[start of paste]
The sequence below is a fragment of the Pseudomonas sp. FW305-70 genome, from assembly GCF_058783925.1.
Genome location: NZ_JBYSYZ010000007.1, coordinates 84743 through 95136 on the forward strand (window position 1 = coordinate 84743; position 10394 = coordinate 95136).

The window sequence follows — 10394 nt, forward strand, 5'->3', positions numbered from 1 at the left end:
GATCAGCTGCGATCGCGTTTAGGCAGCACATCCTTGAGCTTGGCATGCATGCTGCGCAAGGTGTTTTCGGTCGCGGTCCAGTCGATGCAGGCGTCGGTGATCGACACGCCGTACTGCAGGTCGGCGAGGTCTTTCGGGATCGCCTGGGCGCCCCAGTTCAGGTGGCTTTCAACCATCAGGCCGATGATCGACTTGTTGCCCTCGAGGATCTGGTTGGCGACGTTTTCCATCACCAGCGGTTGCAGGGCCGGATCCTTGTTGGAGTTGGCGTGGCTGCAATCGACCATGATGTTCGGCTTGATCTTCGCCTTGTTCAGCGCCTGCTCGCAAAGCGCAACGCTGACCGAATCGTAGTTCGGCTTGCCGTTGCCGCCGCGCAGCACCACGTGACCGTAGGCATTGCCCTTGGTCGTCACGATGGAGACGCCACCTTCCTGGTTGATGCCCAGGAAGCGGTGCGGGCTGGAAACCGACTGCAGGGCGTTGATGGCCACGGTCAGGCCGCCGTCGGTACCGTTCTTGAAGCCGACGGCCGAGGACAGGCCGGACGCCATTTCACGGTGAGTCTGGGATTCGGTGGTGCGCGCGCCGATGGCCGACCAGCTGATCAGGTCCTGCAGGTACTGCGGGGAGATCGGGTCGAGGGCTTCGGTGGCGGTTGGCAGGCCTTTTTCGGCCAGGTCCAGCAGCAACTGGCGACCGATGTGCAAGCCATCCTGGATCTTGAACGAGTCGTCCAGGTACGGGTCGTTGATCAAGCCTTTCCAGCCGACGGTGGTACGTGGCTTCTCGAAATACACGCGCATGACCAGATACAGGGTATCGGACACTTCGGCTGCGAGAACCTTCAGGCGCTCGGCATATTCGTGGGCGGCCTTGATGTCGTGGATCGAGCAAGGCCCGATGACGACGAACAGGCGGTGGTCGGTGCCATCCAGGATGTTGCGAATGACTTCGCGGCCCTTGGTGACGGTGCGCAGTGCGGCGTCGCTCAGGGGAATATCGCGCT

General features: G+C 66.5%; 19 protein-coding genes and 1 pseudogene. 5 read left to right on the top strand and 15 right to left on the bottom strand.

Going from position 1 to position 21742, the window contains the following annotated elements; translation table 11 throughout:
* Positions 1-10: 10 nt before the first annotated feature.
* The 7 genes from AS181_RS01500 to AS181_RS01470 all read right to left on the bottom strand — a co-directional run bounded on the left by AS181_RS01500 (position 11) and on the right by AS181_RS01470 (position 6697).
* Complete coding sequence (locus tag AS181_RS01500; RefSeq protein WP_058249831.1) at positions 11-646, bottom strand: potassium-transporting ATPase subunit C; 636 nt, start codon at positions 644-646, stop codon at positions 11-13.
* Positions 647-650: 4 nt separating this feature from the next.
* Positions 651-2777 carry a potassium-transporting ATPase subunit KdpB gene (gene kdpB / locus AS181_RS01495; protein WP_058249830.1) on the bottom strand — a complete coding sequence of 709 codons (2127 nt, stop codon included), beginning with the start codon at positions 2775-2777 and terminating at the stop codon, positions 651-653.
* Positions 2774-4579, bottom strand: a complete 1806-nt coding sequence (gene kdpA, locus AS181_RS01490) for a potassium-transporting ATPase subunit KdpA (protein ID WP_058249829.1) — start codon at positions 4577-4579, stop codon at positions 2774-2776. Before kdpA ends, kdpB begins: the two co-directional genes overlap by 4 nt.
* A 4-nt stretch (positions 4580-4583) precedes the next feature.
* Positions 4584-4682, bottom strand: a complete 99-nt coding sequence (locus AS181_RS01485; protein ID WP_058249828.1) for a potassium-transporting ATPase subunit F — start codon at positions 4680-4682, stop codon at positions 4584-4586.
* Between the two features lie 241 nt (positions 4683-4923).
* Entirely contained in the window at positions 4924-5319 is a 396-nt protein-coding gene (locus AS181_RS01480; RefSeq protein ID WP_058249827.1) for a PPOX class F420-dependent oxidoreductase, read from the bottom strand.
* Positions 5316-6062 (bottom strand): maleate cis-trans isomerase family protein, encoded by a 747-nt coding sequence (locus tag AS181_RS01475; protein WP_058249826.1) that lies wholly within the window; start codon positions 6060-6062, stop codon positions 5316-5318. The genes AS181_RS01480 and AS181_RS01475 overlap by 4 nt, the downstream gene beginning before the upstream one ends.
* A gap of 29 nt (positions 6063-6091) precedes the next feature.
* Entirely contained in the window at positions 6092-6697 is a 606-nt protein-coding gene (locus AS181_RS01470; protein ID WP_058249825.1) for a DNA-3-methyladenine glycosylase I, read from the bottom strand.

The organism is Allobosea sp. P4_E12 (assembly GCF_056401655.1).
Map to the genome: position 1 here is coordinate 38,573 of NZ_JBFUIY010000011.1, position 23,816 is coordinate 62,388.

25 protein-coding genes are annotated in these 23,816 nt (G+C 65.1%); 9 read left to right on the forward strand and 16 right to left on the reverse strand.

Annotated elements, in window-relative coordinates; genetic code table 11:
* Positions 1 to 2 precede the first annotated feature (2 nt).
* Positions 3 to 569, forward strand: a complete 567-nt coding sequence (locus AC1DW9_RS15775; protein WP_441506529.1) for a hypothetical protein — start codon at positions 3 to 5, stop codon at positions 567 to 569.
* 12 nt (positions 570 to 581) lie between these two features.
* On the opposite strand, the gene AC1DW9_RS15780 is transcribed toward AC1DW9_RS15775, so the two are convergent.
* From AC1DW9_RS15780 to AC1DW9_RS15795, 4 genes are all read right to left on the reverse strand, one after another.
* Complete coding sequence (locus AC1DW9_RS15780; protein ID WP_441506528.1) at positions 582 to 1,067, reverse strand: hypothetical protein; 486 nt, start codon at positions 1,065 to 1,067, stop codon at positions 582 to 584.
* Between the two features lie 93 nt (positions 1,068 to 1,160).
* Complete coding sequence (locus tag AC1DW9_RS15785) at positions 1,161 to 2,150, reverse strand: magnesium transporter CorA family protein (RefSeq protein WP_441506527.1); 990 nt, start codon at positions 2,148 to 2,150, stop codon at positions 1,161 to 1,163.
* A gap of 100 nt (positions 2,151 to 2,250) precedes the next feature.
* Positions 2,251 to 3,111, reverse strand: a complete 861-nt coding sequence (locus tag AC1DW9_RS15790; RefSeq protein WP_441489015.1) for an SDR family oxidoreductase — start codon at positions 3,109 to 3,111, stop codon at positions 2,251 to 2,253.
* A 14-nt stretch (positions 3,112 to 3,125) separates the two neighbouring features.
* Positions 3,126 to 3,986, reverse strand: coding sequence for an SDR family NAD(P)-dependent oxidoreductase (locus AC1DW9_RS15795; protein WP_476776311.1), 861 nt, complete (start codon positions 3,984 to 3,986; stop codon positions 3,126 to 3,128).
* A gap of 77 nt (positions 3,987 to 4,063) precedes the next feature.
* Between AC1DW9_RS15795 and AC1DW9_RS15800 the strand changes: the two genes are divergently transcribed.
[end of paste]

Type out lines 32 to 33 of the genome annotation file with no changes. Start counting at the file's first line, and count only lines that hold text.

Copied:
* A gap of 100 nt (positions 2,151 to 2,250) precedes the next feature.
* Positions 2,251 to 3,111, reverse strand: a complete 861-nt coding sequence (locus tag AC1DW9_RS15790; RefSeq protein WP_441489015.1) for an SDR family oxidoreductase — start codon at positions 3,109 to 3,111, stop codon at positions 2,251 to 2,253.